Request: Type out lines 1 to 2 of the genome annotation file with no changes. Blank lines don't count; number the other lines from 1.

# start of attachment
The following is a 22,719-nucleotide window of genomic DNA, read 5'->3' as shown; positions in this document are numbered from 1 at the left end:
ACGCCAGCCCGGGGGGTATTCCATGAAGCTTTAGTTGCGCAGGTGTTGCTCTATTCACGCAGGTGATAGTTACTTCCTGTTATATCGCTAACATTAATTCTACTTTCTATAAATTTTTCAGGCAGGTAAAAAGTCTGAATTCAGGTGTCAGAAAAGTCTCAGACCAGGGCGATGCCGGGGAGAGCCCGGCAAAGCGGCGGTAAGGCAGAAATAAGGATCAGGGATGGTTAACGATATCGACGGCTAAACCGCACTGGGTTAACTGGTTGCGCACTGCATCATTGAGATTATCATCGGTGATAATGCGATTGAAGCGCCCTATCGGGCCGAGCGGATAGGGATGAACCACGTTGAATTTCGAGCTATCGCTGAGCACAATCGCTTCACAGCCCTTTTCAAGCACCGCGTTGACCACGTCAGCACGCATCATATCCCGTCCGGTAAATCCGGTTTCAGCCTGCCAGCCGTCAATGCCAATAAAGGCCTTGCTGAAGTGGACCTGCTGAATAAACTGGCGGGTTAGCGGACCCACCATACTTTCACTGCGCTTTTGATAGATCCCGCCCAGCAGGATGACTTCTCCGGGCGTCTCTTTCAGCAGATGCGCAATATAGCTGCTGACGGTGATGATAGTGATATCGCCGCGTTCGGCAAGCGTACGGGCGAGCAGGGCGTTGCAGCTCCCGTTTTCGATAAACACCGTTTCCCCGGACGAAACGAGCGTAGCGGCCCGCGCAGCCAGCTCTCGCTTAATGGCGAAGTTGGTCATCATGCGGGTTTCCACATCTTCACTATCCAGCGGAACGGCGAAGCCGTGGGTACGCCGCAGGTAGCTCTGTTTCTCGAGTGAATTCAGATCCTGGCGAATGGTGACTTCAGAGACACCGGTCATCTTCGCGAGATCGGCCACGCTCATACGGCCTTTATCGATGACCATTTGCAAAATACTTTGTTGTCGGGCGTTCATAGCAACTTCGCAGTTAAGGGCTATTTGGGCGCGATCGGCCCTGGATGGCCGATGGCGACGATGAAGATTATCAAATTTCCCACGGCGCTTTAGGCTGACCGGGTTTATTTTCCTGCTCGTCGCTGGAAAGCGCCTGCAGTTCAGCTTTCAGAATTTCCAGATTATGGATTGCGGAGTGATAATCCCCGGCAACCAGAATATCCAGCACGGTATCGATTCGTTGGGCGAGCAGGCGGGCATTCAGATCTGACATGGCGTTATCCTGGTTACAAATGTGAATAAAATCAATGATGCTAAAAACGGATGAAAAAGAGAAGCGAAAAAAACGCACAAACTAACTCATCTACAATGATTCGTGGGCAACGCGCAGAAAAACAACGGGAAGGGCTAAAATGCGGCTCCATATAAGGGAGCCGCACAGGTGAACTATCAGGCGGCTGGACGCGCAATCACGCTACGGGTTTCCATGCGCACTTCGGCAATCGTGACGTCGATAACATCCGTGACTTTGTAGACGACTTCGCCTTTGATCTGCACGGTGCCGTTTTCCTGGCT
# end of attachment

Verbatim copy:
The following is a 22,719-nucleotide window of genomic DNA, read 5'->3' as shown; positions in this document are numbered from 1 at the left end:
ACGCCAGCCCGGGGGGTATTCCATGAAGCTTTAGTTGCGCAGGTGTTGCTCTATTCACGCAGGTGATAGTTACTTCCTGTTATATCGCTAACATTAATTCTACTTTCTATAAATTTTTCAGGCAGGTAAAAAGTCTGAATTCAGGTGTCAGAAAAGTCTCAGACCAGGGCGATGCCGGGGAGAGCCCGGCAAAGCGGCGGTAAGGCAGAAATAAGGATCAGGGATGGTTAACGATATCGACGGCTAAACCGCACTGGGTTAACTGGTTGCGCACTGCATCATTGAGATTATCATCGGTGATAATGCGATTGAAGCGCCCTATCGGGCCGAGCGGATAGGGATGAACCACGTTGAATTTCGAGCTATCGCTGAGCACAATCGCTTCACAGCCCTTTTCAAGCACCGCGTTGACCACGTCAGCACGCATCATATCCCGTCCGGTAAATCCGGTTTCAGCCTGCCAGCCGTCAATGCCAATAAAGGCCTTGCTGAAGTGGACCTGCTGAATAAACTGGCGGGTTAGCGGACCCACCATACTTTCACTGCGCTTTTGATAGATCCCGCCCAGCAGGATGACTTCTCCGGGCGTCTCTTTCAGCAGATGCGCAATATAGCTGCTGACGGTGATGATAGTGATATCGCCGCGTTCGGCAAGCGTACGGGCGAGCAGGGCGTTGCAGCTCCCGTTTTCGATAAACACCGTTTCCCCGGACGAAACGAGCGTAGCGGCCCGCGCAGCCAGCTCTCGCTTAATGGCGAAGTTGGTCATCATGCGGGTTTCCACATCTTCACTATCCAGCGGAACGGCGAAGCCGTGGGTACGCCGCAGGTAGCTCTGTTTCTCGAGTGAATTCAGATCCTGGCGAATGGTGACTTCAGAGACACCGGTCATCTTCGCGAGATCGGCCACGCTCATACGGCCTTTATCGATGACCATTTGCAAAATACTTTGTTGTCGGGCGTTCATAGCAACTTCGCAGTTAAGGGCTATTTGGGCGCGATCGGCCCTGGATGGCCGATGGCGACGATGAAGATTATCAAATTTCCCACGGCGCTTTAGGCTGACCGGGTTTATTTTCCTGCTCGTCGCTGGAAAGCGCCTGCAGTTCAGCTTTCAGAATTTCCAGATTATGGATTGCGGAGTGATAATCCCCGGCAACCAGAATATCCAGCACGGTATCGATTCGTTGGGCGAGCAGGCGGGCATTCAGATCTGACATGGCGTTATCCTGGTTACAAATGTGAATAAAATCAATGATGCTAAAAACGGATGAAAAAGAGAAGCGAAAAAAACGCACAAACTAACTCATCTACAATGATTCGTGGGCAACGCGCAGAAAAACAACGGGAAGGGCTAAAATGCGGCTCCATATAAGGGAGCCGCACAGGTGAACTATCAGGCGGCTGGACGCGCAATCACGCTACGGGTTTCCATGCGCACTTCGGCAATCGTGACGTCGATAACATCCGTGACTTTGTAGACGACTTCGCCTTTGATCTGCACGGTGCCGTTTTCCTGGCT